614 F2d 1195 United States v. Evans
614 F.2d 1195
UNITED STATES of America, Appellee,
Roy Edward EVANS, Appellant.
United States Court of Appeals,
Submitted Feb. 12, 1980.
Decided Feb. 19, 1980.
Robert H. Rice, Rice, Durso & Rice, Belleville, Ill., for appellant.
Robert D. Kingsland, U. S. Atty. and Frederick R. Buckles, Asst. U. S. Atty., St. Louis, Mo., for appellee.
Before HEANEY, Circuit Judge, GIBSON, Senior Circuit Judge, and STEPHENSON, Circuit Judge.
Defendant-appellant Roy Edward Evans was found guilty by a jury of violating 18 U.S.C. § 2315, concealing or storing goods, the value of which is $5,000 or more, and which have moved in interstate commerce, knowing the same to have been stolen.1
The sole issue on appeal is whether the government proved beyond a reasonable doubt that the property with which defendant was charged with possessing under 18 U.S.C. § 2315 had a value of $5,000 or more. We affirm the district court.2
A review of the transcript reveals that the government's case included four witnesses who identified the exhibits in the case as pieces of jewelry, coins and silverware that were stolen from their homes. The government then put on a witness who testified that defendant tried to sell him some items of jewelry and silverware in June 1979. An FBI agent then testified that all of the exhibits identified by the four witnesses as items stolen from their homes were items that were seized on June 4, 1979, as defendant was attempting to sell them.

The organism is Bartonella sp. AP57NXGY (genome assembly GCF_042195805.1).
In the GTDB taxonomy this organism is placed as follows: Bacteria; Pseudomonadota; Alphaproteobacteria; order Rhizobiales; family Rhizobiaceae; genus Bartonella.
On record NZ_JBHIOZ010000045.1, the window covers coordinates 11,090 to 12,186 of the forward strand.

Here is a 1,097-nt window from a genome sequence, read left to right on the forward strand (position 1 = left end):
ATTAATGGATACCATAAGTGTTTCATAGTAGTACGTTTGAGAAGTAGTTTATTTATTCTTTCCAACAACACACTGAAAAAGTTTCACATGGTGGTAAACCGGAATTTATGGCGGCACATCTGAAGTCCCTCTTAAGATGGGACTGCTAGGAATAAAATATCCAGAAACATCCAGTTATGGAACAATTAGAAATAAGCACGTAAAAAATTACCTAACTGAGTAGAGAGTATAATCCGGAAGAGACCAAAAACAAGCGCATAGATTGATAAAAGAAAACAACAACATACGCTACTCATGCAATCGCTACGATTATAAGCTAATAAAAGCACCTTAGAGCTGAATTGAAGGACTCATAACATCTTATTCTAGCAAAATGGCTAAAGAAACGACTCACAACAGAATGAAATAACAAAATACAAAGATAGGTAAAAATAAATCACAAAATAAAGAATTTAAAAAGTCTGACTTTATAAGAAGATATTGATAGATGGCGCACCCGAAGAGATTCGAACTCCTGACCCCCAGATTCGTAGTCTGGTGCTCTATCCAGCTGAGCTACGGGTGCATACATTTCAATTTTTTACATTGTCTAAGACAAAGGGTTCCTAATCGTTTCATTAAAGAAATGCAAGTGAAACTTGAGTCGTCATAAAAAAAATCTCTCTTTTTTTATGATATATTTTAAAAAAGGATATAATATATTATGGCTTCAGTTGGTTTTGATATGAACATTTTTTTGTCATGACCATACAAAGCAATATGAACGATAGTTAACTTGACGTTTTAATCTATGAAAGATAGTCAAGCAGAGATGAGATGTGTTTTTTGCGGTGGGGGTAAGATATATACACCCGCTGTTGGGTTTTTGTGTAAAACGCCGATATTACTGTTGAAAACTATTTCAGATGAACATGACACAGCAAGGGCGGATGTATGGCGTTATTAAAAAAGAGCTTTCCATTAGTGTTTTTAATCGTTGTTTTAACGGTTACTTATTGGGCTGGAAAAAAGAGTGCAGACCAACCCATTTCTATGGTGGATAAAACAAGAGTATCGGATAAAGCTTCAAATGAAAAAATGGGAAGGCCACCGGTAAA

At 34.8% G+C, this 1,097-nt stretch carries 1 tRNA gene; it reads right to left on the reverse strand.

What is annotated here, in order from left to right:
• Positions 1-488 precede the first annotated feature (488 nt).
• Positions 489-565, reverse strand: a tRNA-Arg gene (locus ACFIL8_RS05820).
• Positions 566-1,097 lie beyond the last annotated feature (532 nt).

Finally, the government put on a jeweler who testified that he had (1) examined and valued some silver and jewelry in June of 1979 at the request of the FBI; (2) that the exhibits in the instant case were some of the items that he had looked at and valued in June of 1979 for the FBI; (3) that the value of the exhibits collectively was more than $5,000 at the time of trial and in June of 1979; (4) that, individually, he would estimate the value of "just the jewelry" exhibits to be "easily" $15,000; (5) that, individually, he would estimate the hollowware silver to be valued at at least $5,000 and the flatware, spoons and forks, etc., to be valued at at least $10,000; (6) and finally, that exhibit K-41, a pitcher, was worth approximately $1,200 individually.
We find this sufficient to establish beyond a reasonable doubt that the items which were identified as being in defendant's possession in June of 1979 were worth more than $5,000. See United States v. Wigerman, 549 F.2d 1192 (8th Cir. 1977).
We affirm the district court.